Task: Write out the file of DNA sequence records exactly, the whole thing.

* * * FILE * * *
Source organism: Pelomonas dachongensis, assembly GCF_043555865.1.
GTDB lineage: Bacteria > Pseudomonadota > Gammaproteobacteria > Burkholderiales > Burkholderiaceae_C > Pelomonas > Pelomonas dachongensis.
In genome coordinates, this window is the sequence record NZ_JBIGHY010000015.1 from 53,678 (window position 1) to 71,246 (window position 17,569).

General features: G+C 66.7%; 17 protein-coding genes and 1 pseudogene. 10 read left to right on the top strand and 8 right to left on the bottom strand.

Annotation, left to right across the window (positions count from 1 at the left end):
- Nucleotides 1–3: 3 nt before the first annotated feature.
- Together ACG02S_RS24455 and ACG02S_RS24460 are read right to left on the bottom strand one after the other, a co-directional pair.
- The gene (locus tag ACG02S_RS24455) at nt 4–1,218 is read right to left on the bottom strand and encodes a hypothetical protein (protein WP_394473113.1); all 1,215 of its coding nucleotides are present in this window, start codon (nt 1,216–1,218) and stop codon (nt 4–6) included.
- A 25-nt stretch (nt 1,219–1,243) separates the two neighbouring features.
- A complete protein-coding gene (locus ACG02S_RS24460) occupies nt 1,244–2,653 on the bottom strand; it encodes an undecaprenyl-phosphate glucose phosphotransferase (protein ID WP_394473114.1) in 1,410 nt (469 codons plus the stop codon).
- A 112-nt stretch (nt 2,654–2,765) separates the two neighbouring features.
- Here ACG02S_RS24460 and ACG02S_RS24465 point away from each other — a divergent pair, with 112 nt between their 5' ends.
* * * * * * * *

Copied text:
Source organism: Pelomonas dachongensis, assembly GCF_043555865.1.
GTDB lineage: Bacteria > Pseudomonadota > Gammaproteobacteria > Burkholderiales > Burkholderiaceae_C > Pelomonas > Pelomonas dachongensis.
In genome coordinates, this window is the sequence record NZ_JBIGHY010000015.1 from 53,678 (window position 1) to 71,246 (window position 17,569).

General features: G+C 66.7%; 17 protein-coding genes and 1 pseudogene. 10 read left to right on the top strand and 8 right to left on the bottom strand.

Annotation, left to right across the window (positions count from 1 at the left end):
- Nucleotides 1–3: 3 nt before the first annotated feature.
- Together ACG02S_RS24455 and ACG02S_RS24460 are read right to left on the bottom strand one after the other, a co-directional pair.
- The gene (locus tag ACG02S_RS24455) at nt 4–1,218 is read right to left on the bottom strand and encodes a hypothetical protein (protein WP_394473113.1); all 1,215 of its coding nucleotides are present in this window, start codon (nt 1,216–1,218) and stop codon (nt 4–6) included.
- A 25-nt stretch (nt 1,219–1,243) separates the two neighbouring features.
- A complete protein-coding gene (locus ACG02S_RS24460) occupies nt 1,244–2,653 on the bottom strand; it encodes an undecaprenyl-phosphate glucose phosphotransferase (protein ID WP_394473114.1) in 1,410 nt (469 codons plus the stop codon).
- A 112-nt stretch (nt 2,654–2,765) separates the two neighbouring features.
- Here ACG02S_RS24460 and ACG02S_RS24465 point away from each other — a divergent pair, with 112 nt between their 5' ends.